Lefse Stories

Eating with the Ancestors

Submitted by Marcy-Jean Mattson
June 28, 2012

I recently visited some very old relatives. Although they have been dead for many years, we communed for over an hour making a recipe of lefse, the traditional Norwegian potato flat bread. Although lefse was traditionally a daily bread, our family now sees it only at the Thanksgiving table.

I still remember being in Grandma’s basement kitchen- standing next to the old gas stove while Grandma Julia taught my younger cousin Jill and me to bake the sheets of lefse. Julia rolled the dough paper-thin, then transferred the round to the griddle on a long, thin wooden stick using a practiced hand motion that rolled the sheet across the grill. Jill and I watched big bubbles develop as the round started to cook. When the first side was browned, we would slide the wooden stick under the dough and flip it- imitating Grandma’s hand movements. I remember the silky feel of the dough as I moved it on the grill and the smell of cooked flour.

Jill and I spent lots of time “helping” Grandma. I always figured we were pulled in to work because she wanted help and didn’t understand the rules about child labor. It wasn’t until years later that I realized that cooking with two little girls was not the most efficient use of her time and very out of character for the impatient Julia. I remember the conversations as she told us about learning to make lefse from Jenny, her Mom, who had emigrated from Norway as a child. Grandma, in her way, was trying to pass the tradition to us.

My Dad, brother and I tried making lefse after Grandma died and the results were utter failures. The dough was too sticky and would not roll properly – the dough absorbed too much flour. We hadn’t a clue how the dough should feel. The resulting rounds were as crisp as potato chips, not soft and pliant like Grandma’s. Grandma Julia, like the women before her, didn’t measure ingredients – she added flour to the mashed potatoes until the dough “felt” right. My cousin and I helped Grandma cook the lefse, but only Grandma knew the secret mixing the dough.

Several years ago, I heard a food scientist on National Public Radio explain that the starch in potatoes is best worked very cold. I made mashed potatoes that night and secretly made lefse the next night. It worked! The dough was light and pliable and rolled beautifully. I asked Dad if Grandma used cold potatoes and he said she had – he had known the secret all along, but hadn’t realized it. Best of all, when Dad tasted a sample, he pronounced it almost as good as Julia’s. The ultimate compliment.

Traditions are the glue that keep families together- and most of them involve food! Garrison Keillor says you cook with the ancestors and eat for the ancestors. We eat the peasant food, the food of survival that brought us this far. Do you have memories of a food that your Grandma or Auntie made, but don’t have a recipe? It is worth the time and effort to try and recreate the taste the tradition to pass on to your family.


2017-11-13T22:43:31+00:00By |

She Did What With Her Lefse?

Our granddaughter was sitting in her highchair and my wife put some lefse on her tray. We looked over and she was using it to wipe her face with, she thought it was a napkin! This has been good for a laugh many times over the years.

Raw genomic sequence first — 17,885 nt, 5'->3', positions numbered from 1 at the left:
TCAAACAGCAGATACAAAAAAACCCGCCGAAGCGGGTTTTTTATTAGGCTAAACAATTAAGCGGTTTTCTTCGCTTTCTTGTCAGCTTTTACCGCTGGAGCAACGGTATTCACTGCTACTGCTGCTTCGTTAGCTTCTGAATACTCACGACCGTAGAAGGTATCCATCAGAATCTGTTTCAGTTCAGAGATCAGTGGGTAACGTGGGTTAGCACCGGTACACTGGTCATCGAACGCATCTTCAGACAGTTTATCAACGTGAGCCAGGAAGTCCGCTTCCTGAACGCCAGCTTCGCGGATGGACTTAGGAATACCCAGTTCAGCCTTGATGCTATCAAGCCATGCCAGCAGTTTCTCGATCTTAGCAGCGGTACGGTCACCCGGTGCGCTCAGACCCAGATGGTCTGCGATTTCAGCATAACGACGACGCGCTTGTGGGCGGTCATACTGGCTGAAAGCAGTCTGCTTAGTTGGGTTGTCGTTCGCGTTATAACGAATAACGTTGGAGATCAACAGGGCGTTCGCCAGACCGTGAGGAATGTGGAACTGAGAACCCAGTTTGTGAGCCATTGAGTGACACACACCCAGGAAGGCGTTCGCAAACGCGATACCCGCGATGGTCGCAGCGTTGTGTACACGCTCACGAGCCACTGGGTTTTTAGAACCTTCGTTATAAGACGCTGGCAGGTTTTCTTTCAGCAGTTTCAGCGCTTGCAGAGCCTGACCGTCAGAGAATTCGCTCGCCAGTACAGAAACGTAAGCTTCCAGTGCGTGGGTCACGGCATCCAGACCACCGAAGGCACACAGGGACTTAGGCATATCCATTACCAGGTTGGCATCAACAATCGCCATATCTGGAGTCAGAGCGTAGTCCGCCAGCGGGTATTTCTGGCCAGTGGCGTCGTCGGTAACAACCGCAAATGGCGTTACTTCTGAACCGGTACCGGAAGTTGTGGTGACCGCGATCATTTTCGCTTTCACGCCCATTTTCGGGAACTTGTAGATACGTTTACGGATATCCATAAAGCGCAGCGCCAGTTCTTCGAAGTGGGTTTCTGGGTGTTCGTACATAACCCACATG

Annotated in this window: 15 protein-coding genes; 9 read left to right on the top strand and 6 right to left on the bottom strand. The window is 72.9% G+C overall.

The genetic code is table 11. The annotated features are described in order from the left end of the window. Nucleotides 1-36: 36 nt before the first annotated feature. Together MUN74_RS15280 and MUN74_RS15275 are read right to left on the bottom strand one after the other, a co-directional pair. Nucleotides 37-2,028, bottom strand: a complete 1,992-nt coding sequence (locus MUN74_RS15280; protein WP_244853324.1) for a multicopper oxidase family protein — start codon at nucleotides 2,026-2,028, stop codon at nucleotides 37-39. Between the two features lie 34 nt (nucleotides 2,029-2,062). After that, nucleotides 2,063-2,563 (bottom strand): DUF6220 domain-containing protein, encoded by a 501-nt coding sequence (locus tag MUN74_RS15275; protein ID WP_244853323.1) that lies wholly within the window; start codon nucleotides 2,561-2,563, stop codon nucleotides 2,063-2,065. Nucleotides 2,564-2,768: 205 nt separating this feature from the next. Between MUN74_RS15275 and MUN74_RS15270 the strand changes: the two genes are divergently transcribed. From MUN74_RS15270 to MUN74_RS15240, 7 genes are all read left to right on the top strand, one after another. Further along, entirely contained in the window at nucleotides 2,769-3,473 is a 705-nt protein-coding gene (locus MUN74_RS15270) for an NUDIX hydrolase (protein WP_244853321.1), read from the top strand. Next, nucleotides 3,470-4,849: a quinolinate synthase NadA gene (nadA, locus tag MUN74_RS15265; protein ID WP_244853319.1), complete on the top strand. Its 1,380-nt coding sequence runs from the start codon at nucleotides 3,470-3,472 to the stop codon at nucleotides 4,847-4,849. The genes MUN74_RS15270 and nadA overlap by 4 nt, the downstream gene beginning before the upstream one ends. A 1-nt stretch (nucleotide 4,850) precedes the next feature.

Roman and Eloise Pass

2013-09-27T20:12:51+00:00By |

My Lefse Story

Submitted by Peyton Griffin

My Lefse Story

My mother-in-law is Norwegian and Swedish and she introduced us to lefse at her Lutheran Church in Pequot Lakes Minnesota. Every July her church has a lefse sale for Pequot Lakes’ Bean Hole Days, during which the town celebrates it’s heritage by burying beans in a large dutch oven named “Big Bertha” and cooking them overnight on the town green (there are actually 5 dutch ovens now that it’s become so popular). I think my husband, children, and I are the most enthusiastic lefse customers every July.

When I asked my son last Nov. what kind of cake he wanted me to make for his birthday, he said he wanted lefse! I had the Our Savior Lutheran church lefse recipe, but it all seemed a little overwhelming to this Irish-German-Welsh-English American gal! Fortunately, I found Lefsetime.com and their video made lefse-making alot less intimidating. I also wanted a griddle and lefse stick, which I was able to buy from their website.

I’m happy to say that my first attempt was successful — only one lefse fell apart! — and I’ve made lefse several times since then. The kids thought it was so amusing watching me learn how to make lefse that they made a video of the whole process. My husband said that the church ladies seemed like a well-oiled machine compared to me — and not nearly as hilarious.

Oh well, even if I’m a little more rambunctious and my lefse aren’t quite so perfect looking, they taste pretty darn good!

2013-09-27T20:12:51+00:00By |

Lefse Makes Me Think of Cousins and Christmas Fun

Out on the farm for Christmas, my Polish relatives made awesome treats and foods, full of sugar and sweetness.

The freezer was full and the old wood stove worked hard.

Now in town for Christmas, my Norwegian relatives brought lutefisk and lefse. I was a sad kid, yuck.

So we all tasted the lutefisk, oh my that was bad. Now it’s time for lefse, I am nervous.

My relatives all showed us kids how to butter the lefse and then sprinkle with brown sugar. Wow, that was yummy, and the memory makes me think of cousins and Christmas fun.

Peace, Kris

PS: my spell check did not know the word “lefse”

2013-09-27T20:12:51+00:00By |
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